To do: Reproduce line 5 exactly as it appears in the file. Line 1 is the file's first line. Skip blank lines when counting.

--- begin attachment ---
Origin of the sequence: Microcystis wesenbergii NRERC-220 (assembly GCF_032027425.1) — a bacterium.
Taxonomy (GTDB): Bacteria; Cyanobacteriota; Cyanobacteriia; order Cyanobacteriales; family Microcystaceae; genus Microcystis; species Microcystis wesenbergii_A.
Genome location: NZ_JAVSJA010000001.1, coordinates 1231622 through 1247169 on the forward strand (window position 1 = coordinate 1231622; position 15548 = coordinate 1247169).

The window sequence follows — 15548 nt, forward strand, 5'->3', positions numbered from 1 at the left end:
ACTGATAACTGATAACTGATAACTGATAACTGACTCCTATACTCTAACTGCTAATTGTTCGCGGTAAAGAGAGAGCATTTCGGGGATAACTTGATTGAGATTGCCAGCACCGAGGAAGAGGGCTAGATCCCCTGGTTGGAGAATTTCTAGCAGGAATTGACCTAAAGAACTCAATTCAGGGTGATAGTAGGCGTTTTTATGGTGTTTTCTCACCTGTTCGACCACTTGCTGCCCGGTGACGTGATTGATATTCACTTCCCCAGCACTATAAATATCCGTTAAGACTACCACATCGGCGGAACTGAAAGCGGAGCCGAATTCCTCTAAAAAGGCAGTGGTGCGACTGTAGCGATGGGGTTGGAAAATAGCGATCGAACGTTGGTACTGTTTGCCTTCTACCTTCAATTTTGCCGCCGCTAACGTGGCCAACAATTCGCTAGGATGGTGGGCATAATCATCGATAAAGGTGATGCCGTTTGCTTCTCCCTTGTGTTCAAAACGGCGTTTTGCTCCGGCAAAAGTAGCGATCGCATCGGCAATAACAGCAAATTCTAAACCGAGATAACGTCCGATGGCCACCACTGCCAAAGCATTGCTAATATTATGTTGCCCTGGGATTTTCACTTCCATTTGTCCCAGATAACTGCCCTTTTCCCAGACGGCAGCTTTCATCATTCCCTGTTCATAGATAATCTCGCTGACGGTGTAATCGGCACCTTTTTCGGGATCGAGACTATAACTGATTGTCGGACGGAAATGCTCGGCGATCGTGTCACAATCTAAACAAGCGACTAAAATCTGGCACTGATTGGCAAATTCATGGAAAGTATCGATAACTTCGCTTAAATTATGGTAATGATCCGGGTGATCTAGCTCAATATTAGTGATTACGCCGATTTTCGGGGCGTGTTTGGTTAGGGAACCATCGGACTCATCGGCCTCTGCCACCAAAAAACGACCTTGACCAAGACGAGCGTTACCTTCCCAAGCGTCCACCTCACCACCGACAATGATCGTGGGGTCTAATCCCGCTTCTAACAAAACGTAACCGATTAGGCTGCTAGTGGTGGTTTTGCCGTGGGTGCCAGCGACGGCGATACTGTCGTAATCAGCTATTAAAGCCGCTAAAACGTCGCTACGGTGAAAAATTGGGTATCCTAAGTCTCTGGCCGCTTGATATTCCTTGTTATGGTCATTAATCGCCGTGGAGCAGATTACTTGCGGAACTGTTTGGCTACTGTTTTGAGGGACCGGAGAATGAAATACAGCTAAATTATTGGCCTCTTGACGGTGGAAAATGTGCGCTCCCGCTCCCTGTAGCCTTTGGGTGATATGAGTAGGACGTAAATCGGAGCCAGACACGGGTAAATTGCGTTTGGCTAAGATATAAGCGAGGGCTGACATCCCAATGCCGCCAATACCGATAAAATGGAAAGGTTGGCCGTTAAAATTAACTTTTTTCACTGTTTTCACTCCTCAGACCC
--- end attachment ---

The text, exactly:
ACTGATAACTGATAACTGATAACTGATAACTGACTCCTATACTCTAACTGCTAATTGTTCGCGGTAAAGAGAGAGCATTTCGGGGATAACTTGATTGAGATTGCCAGCACCGAGGAAGAGGGCTAGATCCCCTGGTTGGAGAATTTCTAGCAGGAATTGACCTAAAGAACTCAATTCAGGGTGATAGTAGGCGTTTTTATGGTGTTTTCTCACCTGTTCGACCACTTGCTGCCCGGTGACGTGATTGATATTCACTTCCCCAGCACTATAAATATCCGTTAAGACTACCACATCGGCGGAACTGAAAGCGGAGCCGAATTCCTCTAAAAAGGCAGTGGTGCGACTGTAGCGATGGGGTTGGAAAATAGCGATCGAACGTTGGTACTGTTTGCCTTCTACCTTCAATTTTGCCGCCGCTAACGTGGCCAACAATTCGCTAGGATGGTGGGCATAATCATCGATAAAGGTGATGCCGTTTGCTTCTCCCTTGTGTTCAAAACGGCGTTTTGCTCCGGCAAAAGTAGCGATCGCATCGGCAATAACAGCAAATTCTAAACCGAGATAACGTCCGATGGCCACCACTGCCAAAGCATTGCTAATATTATGTTGCCCTGGGATTTTCACTTCCATTTGTCCCAGATAACTGCCCTTTTCCCAGACGGCAGCTTTCATCATTCCCTGTTCATAGATAATCTCGCTGACGGTGTAATCGGCACCTTTTTCGGGATCGAGACTATAACTGATTGTCGGACGGAAATGCTCGGCGATCGTGTCACAATCTAAACAAGCGACTAAAATCTGGCACTGATTGGCAAATTCATGGAAAGTATCGATAACTTCGCTTAAATTATGGTAATGATCCGGGTGATCTAGCTCAATATTAGTGATTACGCCGATTTTCGGGGCGTGTTTGGTTAGGGAACCATCGGACTCATCGGCCTCTGCCACCAAAAAACGACCTTGACCAAGACGAGCGTTACCTTCCCAAGCGTCCACCTCACCACCGACAATGATCGTGGGGTCTAATCCCGCTTCTAACAAAACGTAACCGATTAGGCTGCTAGTGGTGGTTTTGCCGTGGGTGCCAGCGACGGCGATACTGTCGTAATCAGCTATTAAAGCCGCTAAAACGTCGCTACGGTGAAAAATTGGGTATCCTAAGTCTCTGGCCGCTTGATATTCCTTGTTATGGTCATTAATCGCCGTGGAGCAGATTACTTGCGGAACTGTTTGGCTACTGTTTTGAGGGACCGGAGAATGAAATACAGCTAAATTATTGGCCTCTTGACGGTGGAAAATGTGCGCTCCCGCTCCCTGTAGCCTTTGGGTGATATGAGTAGGACGTAAATCGGAGCCAGACACGGGTAAATTGCGTTTGGCTAAGATATAAGCGAGGGCTGACATCCCAATGCCGCCAATACCGATAAAATGGAAAGGTTGGCCGTTAAAATTAACTTTTTTCACTGTTTTCACTCCTCAGACCC